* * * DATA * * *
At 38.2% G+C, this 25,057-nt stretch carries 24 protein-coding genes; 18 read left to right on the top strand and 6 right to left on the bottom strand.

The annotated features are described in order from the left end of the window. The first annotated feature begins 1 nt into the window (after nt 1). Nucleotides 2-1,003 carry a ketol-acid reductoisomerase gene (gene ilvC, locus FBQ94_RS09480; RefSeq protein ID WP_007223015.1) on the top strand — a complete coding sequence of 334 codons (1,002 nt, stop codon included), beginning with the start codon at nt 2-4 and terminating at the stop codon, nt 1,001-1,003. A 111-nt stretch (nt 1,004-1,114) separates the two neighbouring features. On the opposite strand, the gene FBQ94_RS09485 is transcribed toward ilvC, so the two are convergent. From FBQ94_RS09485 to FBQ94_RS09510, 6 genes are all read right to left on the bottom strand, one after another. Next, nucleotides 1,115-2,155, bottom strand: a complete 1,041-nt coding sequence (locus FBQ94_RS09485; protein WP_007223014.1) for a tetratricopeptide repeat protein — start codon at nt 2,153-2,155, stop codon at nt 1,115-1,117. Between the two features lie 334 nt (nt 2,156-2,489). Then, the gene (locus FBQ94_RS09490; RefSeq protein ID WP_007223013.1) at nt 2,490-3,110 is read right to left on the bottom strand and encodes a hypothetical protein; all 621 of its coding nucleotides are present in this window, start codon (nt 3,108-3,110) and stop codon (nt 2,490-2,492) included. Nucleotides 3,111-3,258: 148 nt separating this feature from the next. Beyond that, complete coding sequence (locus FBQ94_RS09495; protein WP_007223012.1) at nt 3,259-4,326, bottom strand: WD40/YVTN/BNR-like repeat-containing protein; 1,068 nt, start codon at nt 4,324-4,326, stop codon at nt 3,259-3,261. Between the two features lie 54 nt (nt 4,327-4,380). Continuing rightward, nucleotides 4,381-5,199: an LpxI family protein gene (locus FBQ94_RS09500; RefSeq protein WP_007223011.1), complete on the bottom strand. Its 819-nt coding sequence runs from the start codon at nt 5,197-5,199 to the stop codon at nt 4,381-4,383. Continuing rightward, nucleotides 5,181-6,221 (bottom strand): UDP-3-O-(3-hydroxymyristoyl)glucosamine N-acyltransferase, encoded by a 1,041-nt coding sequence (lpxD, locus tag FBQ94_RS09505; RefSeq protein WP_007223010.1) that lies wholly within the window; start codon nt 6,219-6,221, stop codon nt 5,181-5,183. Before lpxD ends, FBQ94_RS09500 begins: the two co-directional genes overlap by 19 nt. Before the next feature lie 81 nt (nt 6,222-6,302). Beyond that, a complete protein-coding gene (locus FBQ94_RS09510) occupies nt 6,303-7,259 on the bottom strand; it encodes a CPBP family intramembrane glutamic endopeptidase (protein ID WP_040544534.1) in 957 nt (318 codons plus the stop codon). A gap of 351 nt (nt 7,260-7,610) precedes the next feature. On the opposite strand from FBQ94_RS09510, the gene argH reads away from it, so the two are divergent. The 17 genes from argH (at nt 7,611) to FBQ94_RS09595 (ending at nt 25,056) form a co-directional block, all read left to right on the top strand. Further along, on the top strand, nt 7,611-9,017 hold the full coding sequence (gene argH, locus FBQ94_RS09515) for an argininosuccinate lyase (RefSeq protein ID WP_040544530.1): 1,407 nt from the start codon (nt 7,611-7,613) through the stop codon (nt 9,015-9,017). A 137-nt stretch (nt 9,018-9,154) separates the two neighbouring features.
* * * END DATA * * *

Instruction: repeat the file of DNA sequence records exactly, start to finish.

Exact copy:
At 38.2% G+C, this 25,057-nt stretch carries 24 protein-coding genes; 18 read left to right on the top strand and 6 right to left on the bottom strand.

The annotated features are described in order from the left end of the window. The first annotated feature begins 1 nt into the window (after nt 1). Nucleotides 2-1,003 carry a ketol-acid reductoisomerase gene (gene ilvC, locus FBQ94_RS09480; RefSeq protein ID WP_007223015.1) on the top strand — a complete coding sequence of 334 codons (1,002 nt, stop codon included), beginning with the start codon at nt 2-4 and terminating at the stop codon, nt 1,001-1,003. A 111-nt stretch (nt 1,004-1,114) separates the two neighbouring features. On the opposite strand, the gene FBQ94_RS09485 is transcribed toward ilvC, so the two are convergent. From FBQ94_RS09485 to FBQ94_RS09510, 6 genes are all read right to left on the bottom strand, one after another. Next, nucleotides 1,115-2,155, bottom strand: a complete 1,041-nt coding sequence (locus FBQ94_RS09485; protein WP_007223014.1) for a tetratricopeptide repeat protein — start codon at nt 2,153-2,155, stop codon at nt 1,115-1,117. Between the two features lie 334 nt (nt 2,156-2,489). Then, the gene (locus FBQ94_RS09490; RefSeq protein ID WP_007223013.1) at nt 2,490-3,110 is read right to left on the bottom strand and encodes a hypothetical protein; all 621 of its coding nucleotides are present in this window, start codon (nt 3,108-3,110) and stop codon (nt 2,490-2,492) included. Nucleotides 3,111-3,258: 148 nt separating this feature from the next. Beyond that, complete coding sequence (locus FBQ94_RS09495; protein WP_007223012.1) at nt 3,259-4,326, bottom strand: WD40/YVTN/BNR-like repeat-containing protein; 1,068 nt, start codon at nt 4,324-4,326, stop codon at nt 3,259-3,261. Between the two features lie 54 nt (nt 4,327-4,380). Continuing rightward, nucleotides 4,381-5,199: an LpxI family protein gene (locus FBQ94_RS09500; RefSeq protein WP_007223011.1), complete on the bottom strand. Its 819-nt coding sequence runs from the start codon at nt 5,197-5,199 to the stop codon at nt 4,381-4,383. Continuing rightward, nucleotides 5,181-6,221 (bottom strand): UDP-3-O-(3-hydroxymyristoyl)glucosamine N-acyltransferase, encoded by a 1,041-nt coding sequence (lpxD, locus tag FBQ94_RS09505; RefSeq protein WP_007223010.1) that lies wholly within the window; start codon nt 6,219-6,221, stop codon nt 5,181-5,183. Before lpxD ends, FBQ94_RS09500 begins: the two co-directional genes overlap by 19 nt. Before the next feature lie 81 nt (nt 6,222-6,302). Beyond that, a complete protein-coding gene (locus FBQ94_RS09510) occupies nt 6,303-7,259 on the bottom strand; it encodes a CPBP family intramembrane glutamic endopeptidase (protein ID WP_040544534.1) in 957 nt (318 codons plus the stop codon). A gap of 351 nt (nt 7,260-7,610) precedes the next feature. On the opposite strand from FBQ94_RS09510, the gene argH reads away from it, so the two are divergent. The 17 genes from argH (at nt 7,611) to FBQ94_RS09595 (ending at nt 25,056) form a co-directional block, all read left to right on the top strand. Further along, on the top strand, nt 7,611-9,017 hold the full coding sequence (gene argH, locus FBQ94_RS09515) for an argininosuccinate lyase (RefSeq protein ID WP_040544530.1): 1,407 nt from the start codon (nt 7,611-7,613) through the stop codon (nt 9,015-9,017). A 137-nt stretch (nt 9,018-9,154) separates the two neighbouring features.